With $11.65 million allocated to four free agents, including $8 million to former Hart Trophy winner Taylor Hall, the Buffalo Sabres must now wait to see how much cap space is remaining for 2021.
Sam Reinhart will account for $5.2 million of the cap after he avoided arbitration with a one-year contract Sunday. Hours later, the team also avoided arbitration with Linus Ullmark by signing the 27-year-old goalie to a one-year contract worth $2.6 million.
Victor Olofsson has an arbitration hearing scheduled for Nov. 4.
According to CapFriendly.com, the Sabres have $6.545 million in cap space, not including the $1.275 million overage from last season.
Adding another player of significance via trade or free agency would likely require the Sabres to shed salary, and General Manager Kevyn Adams also must ensure he has future cap space to sign core players to long-term contracts.
With that in mind, it’s time to answer questions submitted by readers through email or Twitter.
Andrew Bobeck Jr.: Will the Sabres dive into the trade market once the arbitration hearings are over?
Lance Lysowski: Yes, but I don’t think it’s realistic to expect a significant trade. The Sabres will likely be near the salary-cap ceiling following Olofsson's arbitration hearing and Adams will want flexibility to add at the trade deadline if this team is contending.
While upgrades are unlikely, I do envision a scenario in which the Sabres part with a player for a draft pick – possibly Colin Miller or Brandon Montour to recoup a third-rounder – and give a prospect such as Will Borgen an opportunity to make this team. Adding a goalie will be difficult given the cap situation, other teams’ asking price for a starter and Carter Hutton’s $2.75 million salary.
Tony Astran: Do the Sabres try to get Lawrence Pilut back?
LL: Yes, I believe Pilut will rejoin the Sabres in the future. Pilut has a two-year contract with Traktor Chelyabinsk, but it's unclear if there is an NHL out clause following this season. When speaking to people around the industry, the consensus is oftentimes only the player, his agent(s) and the KHL team have viewed the contract, which makes it difficult to confirm if such a clause exists. Pilut's agent declined to comment, but the Sabres’ current regime is monitoring the 24-year-old defenseman's play in Russia and will attempt to bring him back if his development continues to trend upward.
John Jarzynski: What are the Sabres’ chances of signing Hall beyond this season?
LL: Low. It’s unrealistic for the Sabres to sign Hall, Reinhart, Olofsson and Rasmus Dahlin to long-term contracts. Someone won't fit. A Hall deal might be possible if this franchise had not already committed $72 million to Jeff Skinner, who carries a $9 million cap hit through 2026-26.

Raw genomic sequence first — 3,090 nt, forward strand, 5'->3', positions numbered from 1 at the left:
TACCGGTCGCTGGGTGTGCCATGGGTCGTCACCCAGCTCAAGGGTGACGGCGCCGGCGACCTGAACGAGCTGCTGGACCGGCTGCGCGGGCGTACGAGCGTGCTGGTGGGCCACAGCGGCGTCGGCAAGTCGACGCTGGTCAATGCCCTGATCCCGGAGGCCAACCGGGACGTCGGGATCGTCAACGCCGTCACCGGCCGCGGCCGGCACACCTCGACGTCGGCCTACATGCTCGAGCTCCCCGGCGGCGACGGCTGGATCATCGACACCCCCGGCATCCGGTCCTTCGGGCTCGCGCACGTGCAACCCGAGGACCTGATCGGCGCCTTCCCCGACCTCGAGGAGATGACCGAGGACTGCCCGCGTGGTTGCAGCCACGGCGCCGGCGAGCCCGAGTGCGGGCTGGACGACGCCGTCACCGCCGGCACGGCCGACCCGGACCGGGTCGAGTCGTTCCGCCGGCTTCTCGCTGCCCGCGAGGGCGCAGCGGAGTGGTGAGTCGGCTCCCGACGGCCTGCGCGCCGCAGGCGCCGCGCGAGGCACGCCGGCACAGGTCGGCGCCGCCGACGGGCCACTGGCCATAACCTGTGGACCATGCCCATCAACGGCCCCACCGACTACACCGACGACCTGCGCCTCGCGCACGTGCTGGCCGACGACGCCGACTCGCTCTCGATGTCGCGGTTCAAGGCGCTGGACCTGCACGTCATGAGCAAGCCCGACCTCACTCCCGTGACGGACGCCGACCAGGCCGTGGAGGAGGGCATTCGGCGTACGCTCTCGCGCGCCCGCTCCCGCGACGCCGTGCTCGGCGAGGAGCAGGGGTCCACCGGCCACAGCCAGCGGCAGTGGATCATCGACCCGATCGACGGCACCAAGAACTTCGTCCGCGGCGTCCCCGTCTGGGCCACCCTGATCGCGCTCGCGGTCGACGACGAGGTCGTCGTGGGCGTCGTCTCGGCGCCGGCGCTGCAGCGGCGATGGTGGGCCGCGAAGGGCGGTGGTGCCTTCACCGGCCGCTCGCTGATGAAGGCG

Best case scenario, Hall has an outstanding season on Jack Eichel’s wing and leads the Sabres to the playoffs, but the price tag would likely become astronomical. I doubt Hall accepts a significant discount to stay.
Brian: Are there any prospects who weren’t on the Sabres’ roster last season that have an opportunity to make a difference in 2020-21?
LL: Borgen and Arttu Ruotsalainen. The Sabres need to find out what they have in Borgen, a 24-year-old defenseman who has played 140 games in the AHL. He would be a nice fit on the third pair, but the team’s depth chart remains crowded. The smart play would be to trade Montour or Miller for a left-shot defenseman and have Matt Irwin as the extra.
Ruotsalainen, meanwhile, should receive a long look in camp. He can play center or wing and could bring some much-needed offense to that bottom-six. The 22-year-old is also strong enough defensively to play under Krueger. Entering Sunday, Ruotsalainen had seven goals and one assist in nine games with Ilves.
Another goal for Ruotsalainen. He has six in eight games for Ilves this season. https://t.co/0SzYX3xvGp— Lance Lysowski (@LLysowski) October 23, 2020
Dennis: Do Dylan Cozens and Tage Thompson make the Sabres’ out of training camp?
LL: Yes. Cozens is ready for the jump, although he should start at right wing next to Eric Staal, and I would caution that defense might be an issue early for the former No. 7 draft pick. If either young player struggles amid what’s likely going to be a truncated schedule, the Sabres can always give one a break, particularly on the road, in favor of a veteran such as Tobias Rieder.
Krueger needs to be cautious how he handles the development of Cozens and Thompson. It’s important to not have a quick hook following a difficult shift or game. Let both learn on the job – like Krueger did with young Oilers in Edmonton in 2012-13 – and don’t stick Cozens in a role that will give him only seven minutes a game.
DK: Which is the more significant need right now, a goalie or left-shot defenseman?
LL: Both are significant needs. It would be irresponsible to use Montour on the left side again and the potential of this team could be spoiled by a lackluster effort in goal. I believe Hutton will rebound after fixing his vision issue – remember, he had a .883 shorthanded save percentage in 2018-19 – but the Sabres currently have two 1B options. They should balance the blue line and grab a starting goalie that has a short-term contract. Ukko-Pekka Luukkonen’s outstanding offseason has him primed for a very good season in Rochester.
Nelson: Will Sam Reinhart eventually receive a long-term contract and, if so, how much will it cost the Sabres?
LL: The one-year contract Reinhart signed Sunday was a team-friendly deal that will allow him to increase his value during a season in which he may play alongside Eichel and Hall.
The price tag on a long-term contract will increase significantly if Reinhart scores 30 goals and continues to improve his game away from the puck. This is what happens when you give a productive player like Reinhart a bridge contract -- he signed a two-year deal in 2018 -- instead of trying to sign him long-term.